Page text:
Wednesday, February 23, 2011

Writers' rooms: Does your reality match the fantasy?

Fixer-upper for a writer, originally uploaded by scrollwork.
I was never one for public blogging. It sounds too close to public flogging. Coffee shop composing? Shudder. I could never write with someone possibly looking over my shoulder. I tried bookstore blogging once—the books and mags were much more interesting than whatever I had going on inside my head. I fled my laptop without finishing a single post.

Still, the idea of a writer's enclave strikes me as romantic. I snapped the picture of the turret-shaped structure above with that in mind. For all I know it could be a guard house. Or a parking attendant's station. Who knows if it really would spark inspiration? I might be too self-reflective: "Look at me, sitting in this perfect little spot, doesn't it look like I'm a bona fide writer?" 

Apparently, the scene in which writers create their scenes holds much fascination for people. The Guardian, a U.K. publication, featured a few of them. What they said about their spaces was as revealing as the photos. I had a "me too!" moment over these ones. (You can click on the writers' names to see the full interview and pictures.)

Anyone who works at home needs a refuge from the rest of the household, as far from the house as possible, and definitely without a phone. Mine is in one corner of the garden, overlooking a vegetable patch and young orchard, and I feel great happiness in it. I am hassled only by the cat - a catflap would reduce the inconvenience.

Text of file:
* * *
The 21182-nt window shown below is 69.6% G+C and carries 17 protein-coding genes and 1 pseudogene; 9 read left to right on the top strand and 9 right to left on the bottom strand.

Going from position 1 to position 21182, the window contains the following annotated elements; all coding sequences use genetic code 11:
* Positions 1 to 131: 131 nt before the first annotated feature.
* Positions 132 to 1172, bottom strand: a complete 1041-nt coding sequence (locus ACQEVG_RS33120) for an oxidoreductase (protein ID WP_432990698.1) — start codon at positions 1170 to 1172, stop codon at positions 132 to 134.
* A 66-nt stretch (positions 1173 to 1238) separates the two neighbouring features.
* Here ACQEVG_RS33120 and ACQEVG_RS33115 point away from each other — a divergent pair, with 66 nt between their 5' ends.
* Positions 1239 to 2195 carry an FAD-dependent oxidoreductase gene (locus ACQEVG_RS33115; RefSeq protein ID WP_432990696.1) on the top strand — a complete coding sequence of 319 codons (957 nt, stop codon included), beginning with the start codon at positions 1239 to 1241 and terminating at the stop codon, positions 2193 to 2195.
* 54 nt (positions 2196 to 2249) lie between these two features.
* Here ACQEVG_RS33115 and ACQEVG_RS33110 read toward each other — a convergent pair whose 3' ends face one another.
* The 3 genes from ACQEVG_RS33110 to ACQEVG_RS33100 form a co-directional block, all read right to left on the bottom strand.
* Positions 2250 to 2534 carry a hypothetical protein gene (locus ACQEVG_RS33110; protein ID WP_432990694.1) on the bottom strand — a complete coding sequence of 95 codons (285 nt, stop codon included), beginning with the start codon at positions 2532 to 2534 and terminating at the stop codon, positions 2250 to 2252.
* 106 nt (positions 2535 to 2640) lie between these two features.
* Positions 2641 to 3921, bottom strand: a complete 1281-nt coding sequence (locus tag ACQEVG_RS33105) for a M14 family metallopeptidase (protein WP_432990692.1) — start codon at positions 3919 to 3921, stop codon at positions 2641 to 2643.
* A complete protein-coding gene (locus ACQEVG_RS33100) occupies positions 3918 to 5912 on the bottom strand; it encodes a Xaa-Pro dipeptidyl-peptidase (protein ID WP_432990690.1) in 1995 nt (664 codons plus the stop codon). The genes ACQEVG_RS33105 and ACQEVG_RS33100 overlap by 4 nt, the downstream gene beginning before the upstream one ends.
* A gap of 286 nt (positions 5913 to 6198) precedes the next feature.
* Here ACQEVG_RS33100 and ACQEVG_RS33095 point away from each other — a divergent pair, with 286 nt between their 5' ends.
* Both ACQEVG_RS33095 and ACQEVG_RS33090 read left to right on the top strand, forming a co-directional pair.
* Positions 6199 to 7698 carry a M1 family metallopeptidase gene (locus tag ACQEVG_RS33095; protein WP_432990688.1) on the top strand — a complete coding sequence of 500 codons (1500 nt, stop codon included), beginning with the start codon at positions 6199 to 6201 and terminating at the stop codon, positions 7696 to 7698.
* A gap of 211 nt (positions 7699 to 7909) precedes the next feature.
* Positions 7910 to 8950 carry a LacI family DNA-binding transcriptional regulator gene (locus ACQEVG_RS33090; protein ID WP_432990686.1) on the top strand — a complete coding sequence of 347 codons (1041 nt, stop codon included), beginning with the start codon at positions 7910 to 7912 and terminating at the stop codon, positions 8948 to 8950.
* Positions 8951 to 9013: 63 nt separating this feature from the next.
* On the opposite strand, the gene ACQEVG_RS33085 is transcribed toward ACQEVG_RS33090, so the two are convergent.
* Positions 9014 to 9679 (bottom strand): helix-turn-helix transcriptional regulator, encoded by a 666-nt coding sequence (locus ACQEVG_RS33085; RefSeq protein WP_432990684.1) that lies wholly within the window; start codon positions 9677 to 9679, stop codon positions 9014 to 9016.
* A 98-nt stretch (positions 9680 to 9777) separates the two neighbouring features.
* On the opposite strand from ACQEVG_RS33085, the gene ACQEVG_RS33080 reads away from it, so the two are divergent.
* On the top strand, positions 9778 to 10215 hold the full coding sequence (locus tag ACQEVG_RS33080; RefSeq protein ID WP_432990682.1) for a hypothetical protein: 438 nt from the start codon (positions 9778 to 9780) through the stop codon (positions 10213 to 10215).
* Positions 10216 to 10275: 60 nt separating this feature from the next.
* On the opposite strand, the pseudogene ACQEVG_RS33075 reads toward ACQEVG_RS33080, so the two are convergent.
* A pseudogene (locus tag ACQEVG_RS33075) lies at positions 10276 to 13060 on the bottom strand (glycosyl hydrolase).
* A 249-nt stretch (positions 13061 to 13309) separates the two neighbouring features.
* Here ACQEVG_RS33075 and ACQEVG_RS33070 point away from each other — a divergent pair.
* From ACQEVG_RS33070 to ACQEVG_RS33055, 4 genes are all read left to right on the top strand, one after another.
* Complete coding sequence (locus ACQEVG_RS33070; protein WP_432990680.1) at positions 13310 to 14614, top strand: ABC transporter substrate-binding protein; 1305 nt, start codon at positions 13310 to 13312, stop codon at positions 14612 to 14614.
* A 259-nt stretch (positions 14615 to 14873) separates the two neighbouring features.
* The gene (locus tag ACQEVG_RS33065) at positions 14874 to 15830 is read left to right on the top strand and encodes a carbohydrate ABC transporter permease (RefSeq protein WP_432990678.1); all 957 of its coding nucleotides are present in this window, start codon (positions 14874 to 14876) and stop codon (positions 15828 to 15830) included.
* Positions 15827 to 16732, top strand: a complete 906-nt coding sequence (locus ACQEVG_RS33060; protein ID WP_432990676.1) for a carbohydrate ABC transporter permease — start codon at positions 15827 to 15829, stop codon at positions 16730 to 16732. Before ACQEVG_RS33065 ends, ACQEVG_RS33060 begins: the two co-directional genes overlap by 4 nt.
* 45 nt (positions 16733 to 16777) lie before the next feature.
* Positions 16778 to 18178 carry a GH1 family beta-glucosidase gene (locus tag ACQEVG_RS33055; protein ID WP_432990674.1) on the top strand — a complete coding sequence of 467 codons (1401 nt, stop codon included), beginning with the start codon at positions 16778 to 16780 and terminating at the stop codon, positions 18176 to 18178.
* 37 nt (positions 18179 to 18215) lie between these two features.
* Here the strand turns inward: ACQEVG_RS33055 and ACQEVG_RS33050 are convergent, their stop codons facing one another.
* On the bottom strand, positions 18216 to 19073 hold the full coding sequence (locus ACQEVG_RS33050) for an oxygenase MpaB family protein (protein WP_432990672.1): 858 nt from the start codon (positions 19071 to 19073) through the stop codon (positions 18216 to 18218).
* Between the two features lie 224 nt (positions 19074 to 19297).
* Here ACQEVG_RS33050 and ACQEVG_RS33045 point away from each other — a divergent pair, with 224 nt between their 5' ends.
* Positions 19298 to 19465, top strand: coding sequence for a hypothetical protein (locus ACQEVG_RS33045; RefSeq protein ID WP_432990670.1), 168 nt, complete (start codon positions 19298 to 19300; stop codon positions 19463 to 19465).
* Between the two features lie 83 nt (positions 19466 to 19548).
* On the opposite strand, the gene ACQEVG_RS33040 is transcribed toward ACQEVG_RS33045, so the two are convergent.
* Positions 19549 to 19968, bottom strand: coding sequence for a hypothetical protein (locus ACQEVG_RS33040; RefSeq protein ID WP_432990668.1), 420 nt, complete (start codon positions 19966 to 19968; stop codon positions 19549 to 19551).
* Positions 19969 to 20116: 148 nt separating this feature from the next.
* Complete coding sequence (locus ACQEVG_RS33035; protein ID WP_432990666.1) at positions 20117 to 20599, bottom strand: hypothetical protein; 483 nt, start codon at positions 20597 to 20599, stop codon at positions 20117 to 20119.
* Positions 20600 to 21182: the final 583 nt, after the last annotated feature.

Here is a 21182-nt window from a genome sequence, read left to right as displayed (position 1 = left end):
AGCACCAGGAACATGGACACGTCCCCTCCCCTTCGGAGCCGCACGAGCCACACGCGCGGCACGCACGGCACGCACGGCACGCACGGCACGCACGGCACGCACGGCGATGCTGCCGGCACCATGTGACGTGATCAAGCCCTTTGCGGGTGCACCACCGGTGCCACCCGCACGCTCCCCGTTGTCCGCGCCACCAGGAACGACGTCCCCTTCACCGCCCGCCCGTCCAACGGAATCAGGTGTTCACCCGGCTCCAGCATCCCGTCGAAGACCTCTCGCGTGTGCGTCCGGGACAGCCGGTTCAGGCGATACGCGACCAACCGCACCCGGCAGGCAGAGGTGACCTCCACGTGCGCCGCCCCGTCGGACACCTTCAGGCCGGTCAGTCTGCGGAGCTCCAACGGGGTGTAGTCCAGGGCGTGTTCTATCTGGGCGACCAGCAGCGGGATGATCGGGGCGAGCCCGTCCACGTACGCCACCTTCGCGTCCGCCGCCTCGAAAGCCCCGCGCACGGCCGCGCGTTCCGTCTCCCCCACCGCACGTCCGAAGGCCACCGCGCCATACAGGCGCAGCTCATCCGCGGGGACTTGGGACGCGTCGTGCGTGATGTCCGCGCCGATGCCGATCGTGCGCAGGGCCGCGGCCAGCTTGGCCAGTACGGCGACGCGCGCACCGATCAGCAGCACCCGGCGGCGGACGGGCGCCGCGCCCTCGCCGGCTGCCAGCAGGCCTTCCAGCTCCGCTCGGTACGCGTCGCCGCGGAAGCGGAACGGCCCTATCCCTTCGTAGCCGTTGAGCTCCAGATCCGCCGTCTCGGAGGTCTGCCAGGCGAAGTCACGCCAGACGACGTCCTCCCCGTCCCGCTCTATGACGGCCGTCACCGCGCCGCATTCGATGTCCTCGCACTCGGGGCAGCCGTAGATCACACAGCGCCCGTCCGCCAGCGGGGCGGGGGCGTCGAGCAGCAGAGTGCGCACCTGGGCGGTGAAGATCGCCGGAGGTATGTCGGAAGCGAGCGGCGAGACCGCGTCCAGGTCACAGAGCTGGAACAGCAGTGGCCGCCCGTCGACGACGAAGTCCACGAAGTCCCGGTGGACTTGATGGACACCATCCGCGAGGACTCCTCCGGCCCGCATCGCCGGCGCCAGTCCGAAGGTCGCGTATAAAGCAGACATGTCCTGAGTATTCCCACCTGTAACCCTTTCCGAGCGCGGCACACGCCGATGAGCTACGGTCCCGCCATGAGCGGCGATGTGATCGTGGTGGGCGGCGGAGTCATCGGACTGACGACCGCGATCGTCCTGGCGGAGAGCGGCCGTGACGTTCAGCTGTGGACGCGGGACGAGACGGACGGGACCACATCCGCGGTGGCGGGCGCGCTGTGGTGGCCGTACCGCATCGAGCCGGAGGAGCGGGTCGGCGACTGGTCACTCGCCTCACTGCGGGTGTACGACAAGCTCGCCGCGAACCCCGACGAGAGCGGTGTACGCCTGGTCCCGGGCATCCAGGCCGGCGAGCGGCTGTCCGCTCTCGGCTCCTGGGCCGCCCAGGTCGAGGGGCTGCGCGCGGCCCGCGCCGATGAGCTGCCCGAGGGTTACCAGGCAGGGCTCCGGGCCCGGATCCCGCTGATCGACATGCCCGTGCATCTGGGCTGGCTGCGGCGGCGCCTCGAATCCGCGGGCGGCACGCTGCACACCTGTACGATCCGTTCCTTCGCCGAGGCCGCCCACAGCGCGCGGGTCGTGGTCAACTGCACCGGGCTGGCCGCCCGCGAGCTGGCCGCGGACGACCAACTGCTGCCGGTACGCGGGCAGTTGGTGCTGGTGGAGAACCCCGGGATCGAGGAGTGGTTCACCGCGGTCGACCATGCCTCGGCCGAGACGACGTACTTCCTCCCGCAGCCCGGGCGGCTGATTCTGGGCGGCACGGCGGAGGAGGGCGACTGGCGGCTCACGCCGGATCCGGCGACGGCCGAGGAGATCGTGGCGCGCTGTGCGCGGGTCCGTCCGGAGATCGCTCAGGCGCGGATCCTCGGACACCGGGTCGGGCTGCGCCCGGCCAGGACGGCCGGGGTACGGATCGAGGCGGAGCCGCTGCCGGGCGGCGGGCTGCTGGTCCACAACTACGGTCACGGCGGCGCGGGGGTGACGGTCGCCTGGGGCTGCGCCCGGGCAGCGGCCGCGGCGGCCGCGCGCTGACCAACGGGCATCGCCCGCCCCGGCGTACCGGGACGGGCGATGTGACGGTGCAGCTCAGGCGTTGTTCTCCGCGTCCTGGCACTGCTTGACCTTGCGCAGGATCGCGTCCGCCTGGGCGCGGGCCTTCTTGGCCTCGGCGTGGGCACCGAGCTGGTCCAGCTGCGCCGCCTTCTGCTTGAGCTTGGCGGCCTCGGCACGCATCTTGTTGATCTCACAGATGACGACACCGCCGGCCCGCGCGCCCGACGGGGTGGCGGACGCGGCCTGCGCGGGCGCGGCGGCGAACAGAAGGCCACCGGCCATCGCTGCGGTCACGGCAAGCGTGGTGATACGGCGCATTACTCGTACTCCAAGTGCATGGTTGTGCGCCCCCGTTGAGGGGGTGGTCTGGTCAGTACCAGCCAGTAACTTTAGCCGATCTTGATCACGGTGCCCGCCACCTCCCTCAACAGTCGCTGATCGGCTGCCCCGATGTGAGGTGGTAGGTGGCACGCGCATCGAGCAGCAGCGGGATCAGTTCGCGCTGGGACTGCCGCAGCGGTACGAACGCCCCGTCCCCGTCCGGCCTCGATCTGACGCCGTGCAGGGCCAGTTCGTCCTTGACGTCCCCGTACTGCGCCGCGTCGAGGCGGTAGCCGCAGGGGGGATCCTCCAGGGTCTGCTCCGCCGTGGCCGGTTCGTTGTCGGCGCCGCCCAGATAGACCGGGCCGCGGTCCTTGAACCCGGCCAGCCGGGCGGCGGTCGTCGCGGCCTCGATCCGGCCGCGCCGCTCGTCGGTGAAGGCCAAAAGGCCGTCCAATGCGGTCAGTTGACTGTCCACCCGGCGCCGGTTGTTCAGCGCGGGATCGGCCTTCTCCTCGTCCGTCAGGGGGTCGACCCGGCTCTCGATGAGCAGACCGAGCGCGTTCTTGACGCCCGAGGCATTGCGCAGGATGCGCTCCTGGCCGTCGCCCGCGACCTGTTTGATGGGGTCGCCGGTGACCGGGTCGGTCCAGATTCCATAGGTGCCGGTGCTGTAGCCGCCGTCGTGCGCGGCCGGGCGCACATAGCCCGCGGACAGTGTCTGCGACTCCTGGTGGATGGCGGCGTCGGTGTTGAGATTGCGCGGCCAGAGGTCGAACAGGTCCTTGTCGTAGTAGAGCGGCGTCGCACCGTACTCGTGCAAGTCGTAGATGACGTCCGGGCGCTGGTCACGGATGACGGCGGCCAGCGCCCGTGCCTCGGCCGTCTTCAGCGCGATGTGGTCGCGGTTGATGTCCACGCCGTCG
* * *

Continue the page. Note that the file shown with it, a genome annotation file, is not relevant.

It doesn't look very tidy, but from childhood I have loved provisionality in a room, something thrown together…

I have a fair assortment of pictures and cards, too. They help engender words.

I use Jstor and Google constantly, so that sitting here, surrounded by my knick-knacks and fetish objects, I am both at peace and fully connected to the world outside. I don't mind being on my own in this little world for hours on end.

After glimpsing their spots, I was shamed into putting a token amount of effort into my own spot.
I noticed most of these writers had books nearby. My desk faced a blank wall in the dining room. I don't like stockpiling books or CDs. I borrow them from the library and promptly usher them out. I never re-read nor re-watch anything, so owning them would be pointless. But we are not without a bookworm in the house. The hubby's secret packrat tendencies are evident in the piles of books that sit at his desk and clutter the couch. We have a presentable enough bookcase in the living room, which has the added photogenic feature of being adjacent to a window. Voila! Instant blog photo opp and YouTube opp. 

Drool away...and then tell me in the comments section what your creative space looks like, if and how you want to change it.